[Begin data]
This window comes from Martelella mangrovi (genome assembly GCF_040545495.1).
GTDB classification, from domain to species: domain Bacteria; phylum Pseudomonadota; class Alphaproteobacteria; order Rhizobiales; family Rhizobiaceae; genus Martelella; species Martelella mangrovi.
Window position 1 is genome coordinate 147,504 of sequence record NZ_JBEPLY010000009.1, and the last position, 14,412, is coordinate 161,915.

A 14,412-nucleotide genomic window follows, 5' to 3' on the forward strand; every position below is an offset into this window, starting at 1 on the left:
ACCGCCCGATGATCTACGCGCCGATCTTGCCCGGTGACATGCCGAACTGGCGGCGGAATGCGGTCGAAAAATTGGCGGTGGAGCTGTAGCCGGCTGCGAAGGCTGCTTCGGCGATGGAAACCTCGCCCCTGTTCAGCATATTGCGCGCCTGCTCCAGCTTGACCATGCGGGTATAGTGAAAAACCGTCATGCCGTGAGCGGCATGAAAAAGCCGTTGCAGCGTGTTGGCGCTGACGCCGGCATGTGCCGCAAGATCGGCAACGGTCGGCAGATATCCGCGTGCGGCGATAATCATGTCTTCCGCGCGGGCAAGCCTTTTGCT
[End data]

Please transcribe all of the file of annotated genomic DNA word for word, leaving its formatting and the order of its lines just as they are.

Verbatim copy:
This window comes from Martelella mangrovi (genome assembly GCF_040545495.1).
GTDB classification, from domain to species: domain Bacteria; phylum Pseudomonadota; class Alphaproteobacteria; order Rhizobiales; family Rhizobiaceae; genus Martelella; species Martelella mangrovi.
Window position 1 is genome coordinate 147,504 of sequence record NZ_JBEPLY010000009.1, and the last position, 14,412, is coordinate 161,915.

A 14,412-nucleotide genomic window follows, 5' to 3' on the forward strand; every position below is an offset into this window, starting at 1 on the left:
ACCGCCCGATGATCTACGCGCCGATCTTGCCCGGTGACATGCCGAACTGGCGGCGGAATGCGGTCGAAAAATTGGCGGTGGAGCTGTAGCCGGCTGCGAAGGCTGCTTCGGCGATGGAAACCTCGCCCCTGTTCAGCATATTGCGCGCCTGCTCCAGCTTGACCATGCGGGTATAGTGAAAAACCGTCATGCCGTGAGCGGCATGAAAAAGCCGTTGCAGCGTGTTGGCGCTGACGCCGGCATGTGCCGCAAGATCGGCAACGGTCGGCAGATATCCGCGTGCGGCGATAATCATGTCTTCCGCGCGGGCAAGCCTTTTGCT